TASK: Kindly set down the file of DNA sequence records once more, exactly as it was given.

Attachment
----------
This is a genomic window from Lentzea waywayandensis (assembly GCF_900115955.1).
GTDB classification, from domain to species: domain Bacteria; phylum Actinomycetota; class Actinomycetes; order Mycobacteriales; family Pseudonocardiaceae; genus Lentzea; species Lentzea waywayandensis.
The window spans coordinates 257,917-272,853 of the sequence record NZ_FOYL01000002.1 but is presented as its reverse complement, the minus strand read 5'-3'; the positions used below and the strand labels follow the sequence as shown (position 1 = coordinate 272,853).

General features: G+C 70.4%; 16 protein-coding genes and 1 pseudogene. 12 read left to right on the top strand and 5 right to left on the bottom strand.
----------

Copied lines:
This is a genomic window from Lentzea waywayandensis (assembly GCF_900115955.1).
GTDB classification, from domain to species: domain Bacteria; phylum Actinomycetota; class Actinomycetes; order Mycobacteriales; family Pseudonocardiaceae; genus Lentzea; species Lentzea waywayandensis.
The window spans coordinates 257,917-272,853 of the sequence record NZ_FOYL01000002.1 but is presented as its reverse complement, the minus strand read 5'-3'; the positions used below and the strand labels follow the sequence as shown (position 1 = coordinate 272,853).

General features: G+C 70.4%; 16 protein-coding genes and 1 pseudogene. 12 read left to right on the top strand and 5 right to left on the bottom strand.